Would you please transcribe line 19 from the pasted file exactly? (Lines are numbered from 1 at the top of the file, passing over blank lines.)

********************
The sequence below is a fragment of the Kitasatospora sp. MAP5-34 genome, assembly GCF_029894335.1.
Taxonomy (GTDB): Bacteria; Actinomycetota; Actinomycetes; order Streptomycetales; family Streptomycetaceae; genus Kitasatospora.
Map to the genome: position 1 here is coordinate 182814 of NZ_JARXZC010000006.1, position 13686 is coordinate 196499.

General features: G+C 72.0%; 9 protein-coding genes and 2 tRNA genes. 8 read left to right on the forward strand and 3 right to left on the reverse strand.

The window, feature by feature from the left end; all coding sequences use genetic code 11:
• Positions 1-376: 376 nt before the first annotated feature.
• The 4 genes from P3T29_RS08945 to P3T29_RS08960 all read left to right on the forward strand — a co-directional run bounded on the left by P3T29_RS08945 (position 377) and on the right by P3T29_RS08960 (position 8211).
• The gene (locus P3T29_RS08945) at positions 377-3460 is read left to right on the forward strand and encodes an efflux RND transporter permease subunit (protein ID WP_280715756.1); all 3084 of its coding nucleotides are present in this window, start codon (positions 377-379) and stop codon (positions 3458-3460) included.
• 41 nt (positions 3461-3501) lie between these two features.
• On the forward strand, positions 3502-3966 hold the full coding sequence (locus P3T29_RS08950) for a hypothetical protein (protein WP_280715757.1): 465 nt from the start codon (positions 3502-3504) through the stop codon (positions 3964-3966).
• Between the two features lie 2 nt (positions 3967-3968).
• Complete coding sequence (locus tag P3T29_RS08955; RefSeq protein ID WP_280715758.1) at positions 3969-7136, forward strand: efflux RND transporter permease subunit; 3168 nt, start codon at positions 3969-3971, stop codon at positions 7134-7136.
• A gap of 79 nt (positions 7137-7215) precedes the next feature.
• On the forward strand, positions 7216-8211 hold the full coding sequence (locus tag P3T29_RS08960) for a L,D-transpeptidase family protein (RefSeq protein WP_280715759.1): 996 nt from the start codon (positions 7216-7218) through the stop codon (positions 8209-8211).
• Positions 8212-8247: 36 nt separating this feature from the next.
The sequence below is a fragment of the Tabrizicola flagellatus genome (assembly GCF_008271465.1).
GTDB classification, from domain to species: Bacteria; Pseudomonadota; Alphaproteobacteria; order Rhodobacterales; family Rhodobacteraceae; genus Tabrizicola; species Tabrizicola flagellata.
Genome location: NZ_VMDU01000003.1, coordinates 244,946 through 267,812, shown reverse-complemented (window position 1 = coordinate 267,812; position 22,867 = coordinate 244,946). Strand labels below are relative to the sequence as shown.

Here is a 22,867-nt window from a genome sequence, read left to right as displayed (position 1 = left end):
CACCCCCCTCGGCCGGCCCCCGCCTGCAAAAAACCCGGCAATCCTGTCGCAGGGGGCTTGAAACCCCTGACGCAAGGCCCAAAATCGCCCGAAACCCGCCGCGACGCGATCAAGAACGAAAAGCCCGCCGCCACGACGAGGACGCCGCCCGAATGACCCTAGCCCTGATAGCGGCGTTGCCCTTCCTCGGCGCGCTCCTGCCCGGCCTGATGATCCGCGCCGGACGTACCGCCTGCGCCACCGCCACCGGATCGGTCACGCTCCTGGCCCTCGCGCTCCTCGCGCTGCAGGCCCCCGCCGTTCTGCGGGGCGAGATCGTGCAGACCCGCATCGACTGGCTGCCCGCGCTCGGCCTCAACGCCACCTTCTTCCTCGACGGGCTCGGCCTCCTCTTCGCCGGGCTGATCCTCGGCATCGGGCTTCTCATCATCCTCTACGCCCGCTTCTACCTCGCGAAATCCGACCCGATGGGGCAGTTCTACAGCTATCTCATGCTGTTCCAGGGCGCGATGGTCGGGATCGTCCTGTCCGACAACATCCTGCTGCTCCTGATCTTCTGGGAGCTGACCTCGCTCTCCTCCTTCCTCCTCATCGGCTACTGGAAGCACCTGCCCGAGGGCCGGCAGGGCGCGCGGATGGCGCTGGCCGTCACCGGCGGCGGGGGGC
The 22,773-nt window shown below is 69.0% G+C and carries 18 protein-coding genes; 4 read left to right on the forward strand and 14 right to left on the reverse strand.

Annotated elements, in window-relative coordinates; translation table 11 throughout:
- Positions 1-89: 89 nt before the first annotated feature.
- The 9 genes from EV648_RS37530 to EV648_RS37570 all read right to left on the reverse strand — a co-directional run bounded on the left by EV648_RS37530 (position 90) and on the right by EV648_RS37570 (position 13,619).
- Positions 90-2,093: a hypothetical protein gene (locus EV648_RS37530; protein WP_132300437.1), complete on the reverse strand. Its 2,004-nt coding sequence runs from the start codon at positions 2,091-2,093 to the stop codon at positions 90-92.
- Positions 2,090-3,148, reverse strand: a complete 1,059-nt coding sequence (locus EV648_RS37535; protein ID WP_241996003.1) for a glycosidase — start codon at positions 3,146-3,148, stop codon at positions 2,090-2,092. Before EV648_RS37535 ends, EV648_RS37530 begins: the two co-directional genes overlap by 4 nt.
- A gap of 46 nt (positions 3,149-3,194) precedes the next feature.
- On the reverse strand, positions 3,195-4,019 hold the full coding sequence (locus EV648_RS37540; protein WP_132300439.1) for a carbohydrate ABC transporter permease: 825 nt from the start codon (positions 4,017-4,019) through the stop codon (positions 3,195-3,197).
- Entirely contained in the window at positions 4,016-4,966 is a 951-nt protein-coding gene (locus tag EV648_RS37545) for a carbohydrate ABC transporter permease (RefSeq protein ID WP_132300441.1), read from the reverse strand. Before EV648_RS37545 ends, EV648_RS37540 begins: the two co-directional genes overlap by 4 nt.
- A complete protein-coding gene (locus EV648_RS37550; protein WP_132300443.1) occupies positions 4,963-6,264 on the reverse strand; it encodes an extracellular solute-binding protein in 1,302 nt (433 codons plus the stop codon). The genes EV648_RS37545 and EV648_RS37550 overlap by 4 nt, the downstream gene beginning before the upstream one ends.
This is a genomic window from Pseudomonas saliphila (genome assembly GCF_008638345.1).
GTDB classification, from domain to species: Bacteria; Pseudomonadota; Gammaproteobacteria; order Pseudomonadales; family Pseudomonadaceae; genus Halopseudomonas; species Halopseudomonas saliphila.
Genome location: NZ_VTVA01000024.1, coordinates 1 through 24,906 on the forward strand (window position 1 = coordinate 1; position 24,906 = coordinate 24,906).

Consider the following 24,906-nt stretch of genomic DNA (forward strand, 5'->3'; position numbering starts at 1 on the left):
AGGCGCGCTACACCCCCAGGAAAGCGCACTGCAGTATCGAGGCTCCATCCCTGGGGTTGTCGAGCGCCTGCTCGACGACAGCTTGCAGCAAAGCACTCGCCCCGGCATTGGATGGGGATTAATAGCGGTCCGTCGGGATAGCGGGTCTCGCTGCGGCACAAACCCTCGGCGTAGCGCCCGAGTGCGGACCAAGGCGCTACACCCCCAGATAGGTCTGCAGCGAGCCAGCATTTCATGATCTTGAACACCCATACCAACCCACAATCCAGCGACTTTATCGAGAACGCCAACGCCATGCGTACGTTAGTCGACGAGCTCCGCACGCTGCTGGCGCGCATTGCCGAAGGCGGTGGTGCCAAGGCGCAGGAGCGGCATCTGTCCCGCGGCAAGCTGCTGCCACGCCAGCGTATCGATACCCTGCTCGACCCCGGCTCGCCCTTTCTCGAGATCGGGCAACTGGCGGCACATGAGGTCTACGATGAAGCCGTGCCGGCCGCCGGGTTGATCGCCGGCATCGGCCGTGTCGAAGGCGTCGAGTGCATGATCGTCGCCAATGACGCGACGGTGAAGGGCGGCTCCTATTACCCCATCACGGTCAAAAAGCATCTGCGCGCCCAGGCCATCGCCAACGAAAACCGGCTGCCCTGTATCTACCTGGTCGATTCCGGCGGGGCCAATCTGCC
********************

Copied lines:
Here is a 22,867-nt window from a genome sequence, read left to right as displayed (position 1 = left end):